Book Review: The Day the Cowboys Quit

“The Day the Cowboys Quit” is a 1971 Elmer Kelton book, based in the early 1880s on the Texas Panhandle. Things are changing rapidly, and few, if any, are equipped to handle the change. The old-school cowboys want to keep their way of life, working hard for $25 a month, riding for the brand and, if lucky, mavericking a few head of cattle for themselves — their own 401(k) plan.

The old-school ranchers who came when there was nothing and fought weather, bandits and Comanches to build their ranches are now uncomfortably teamed with the eastern investors who don’t know a thing about cattle or cowboys, but don’t miss a dollar when it comes to the bottom line.

Hugh “Hitch” Hitchcock reluctantly leads the cowboys out on strike. They are ill-prepared to strike, not even sure what they are striking for and doomed to fail when they go up against the moneyed ranchers, the bought and paid for sheriff and judge, and of course, the hired gunman. But every time they’re knocked down, they do the only thing they know how to do: get back up. And Hitch, with help from the new town banker, a former cowboy, shows them the way.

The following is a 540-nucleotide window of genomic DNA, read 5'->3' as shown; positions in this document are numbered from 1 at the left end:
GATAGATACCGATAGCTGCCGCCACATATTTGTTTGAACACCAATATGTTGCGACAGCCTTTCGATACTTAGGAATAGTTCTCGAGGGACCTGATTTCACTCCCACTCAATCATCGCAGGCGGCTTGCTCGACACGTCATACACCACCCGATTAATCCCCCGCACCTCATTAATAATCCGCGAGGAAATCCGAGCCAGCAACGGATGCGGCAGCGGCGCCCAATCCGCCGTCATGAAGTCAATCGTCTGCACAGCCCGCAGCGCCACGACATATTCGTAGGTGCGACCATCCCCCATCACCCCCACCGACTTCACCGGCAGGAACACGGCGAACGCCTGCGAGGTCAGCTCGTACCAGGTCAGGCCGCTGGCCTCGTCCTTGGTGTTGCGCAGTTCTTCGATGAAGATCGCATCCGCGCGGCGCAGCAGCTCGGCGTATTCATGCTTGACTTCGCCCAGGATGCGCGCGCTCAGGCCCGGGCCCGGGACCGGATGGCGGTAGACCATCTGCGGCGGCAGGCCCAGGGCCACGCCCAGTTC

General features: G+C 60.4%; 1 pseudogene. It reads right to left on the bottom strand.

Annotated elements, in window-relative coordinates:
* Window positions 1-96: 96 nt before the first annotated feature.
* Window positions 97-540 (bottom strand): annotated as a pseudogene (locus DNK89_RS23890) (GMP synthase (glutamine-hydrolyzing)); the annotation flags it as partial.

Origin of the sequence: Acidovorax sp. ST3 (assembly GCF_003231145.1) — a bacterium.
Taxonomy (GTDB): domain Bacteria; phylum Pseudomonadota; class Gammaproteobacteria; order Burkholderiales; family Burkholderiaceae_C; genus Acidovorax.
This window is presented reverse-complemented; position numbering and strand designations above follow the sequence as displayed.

“The Day the Cowboys Quit” is fiction, but it is based on the actual Tascosa Cowboy Strike of 1883. It was impossible to read “The Day the Cowboys Quit” without having a sensitivity for the cowboys, but also for the ranchers. Change is hard for all men, though inevitable. The following is the actual list of demands made to initiate the strike and signed by 24 cowboys:

“We, the undersigned cowboys of Canadian River, do by these presents agree to bind ourselves into the following obligations, viz:

First: that we will not work for less than $50 per mo. and we furthermore agree no one shall work for less than $50 per mo. after 31st of Mch.

Second: Good cooks shall also receive $50 per mo.

Third: Any one running an outfit shall not work for less than $75 per mo.

Any one violating the above obligations shall suffer the consequences. Those not having funds to pay board after March 31 will be provided for 30 days at Tascosa.”


Three horseshoes.

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